MRSA – Methicillin-resistant Staphylococcus Aureus



Methicillin-resistant Staphylococcus aureus is a bacterium responsible for several difficult-to-treat infections in humans.  It is also called multidrug-resistant Staphylococcus aureus and oxacillin-resistant Staphylococcus aureus (ORSA).  MRSA is any strain of Staphylococcus aureus that has evolved resistance to beta-lactam antibiotics, which include the penicillins (methicillin, dicloxacillin, nafcillin. etc.) and the cephalosporins.  Strains unable to resist these antibiotics are classified as methicillin-sensitive Staphylococcus aureus, or MSSA.  The development of such resistance does not cause the organism to be more intrinsically virulent than strains of Staphylococcus aureus that have no antibiotic resistance, but resistance does make MRSA infection more difficult to treat with standard types of antibiotics and thus more dangerous.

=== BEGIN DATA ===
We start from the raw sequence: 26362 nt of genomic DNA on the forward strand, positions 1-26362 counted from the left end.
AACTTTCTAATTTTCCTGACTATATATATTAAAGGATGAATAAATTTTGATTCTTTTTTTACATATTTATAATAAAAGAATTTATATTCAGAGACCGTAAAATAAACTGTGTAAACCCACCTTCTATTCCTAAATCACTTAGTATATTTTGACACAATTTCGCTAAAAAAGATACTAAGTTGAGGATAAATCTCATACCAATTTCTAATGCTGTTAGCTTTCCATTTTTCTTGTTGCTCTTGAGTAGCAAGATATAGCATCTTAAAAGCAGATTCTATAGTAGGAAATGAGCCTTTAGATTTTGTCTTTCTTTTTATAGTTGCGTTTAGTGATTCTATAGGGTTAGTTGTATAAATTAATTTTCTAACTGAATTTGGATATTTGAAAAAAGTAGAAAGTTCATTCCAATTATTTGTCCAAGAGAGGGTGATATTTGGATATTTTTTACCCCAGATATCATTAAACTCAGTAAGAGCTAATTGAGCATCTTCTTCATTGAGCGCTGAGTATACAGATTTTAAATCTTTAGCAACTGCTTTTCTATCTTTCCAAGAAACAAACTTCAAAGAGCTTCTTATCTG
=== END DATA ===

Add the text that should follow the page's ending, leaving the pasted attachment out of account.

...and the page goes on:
MRSA is especially troublesome in hospitals and nursing homes, where patients with open wounds, invasive devices, and weakened immune systems are at greater risk of infection than the general public.  The CDC offers suggestions for preventing the contraction and spread MRSA infection which are applicable to those in community settings, including incarcerated populations, childcare center employees, and athletes. To prevent MRSA infection, individuals should regularly wash hands using soap and water or an alcohol-based sanitizer, keep wounds clean and covered, avoid contact with other people’s wounds, avoid sharing personal items such as razors or towels, shower after exercising at athletic facilities (including gyms, weight rooms, and school facilities), shower before using swimming pools or whirlpools, and maintain a clean environment.

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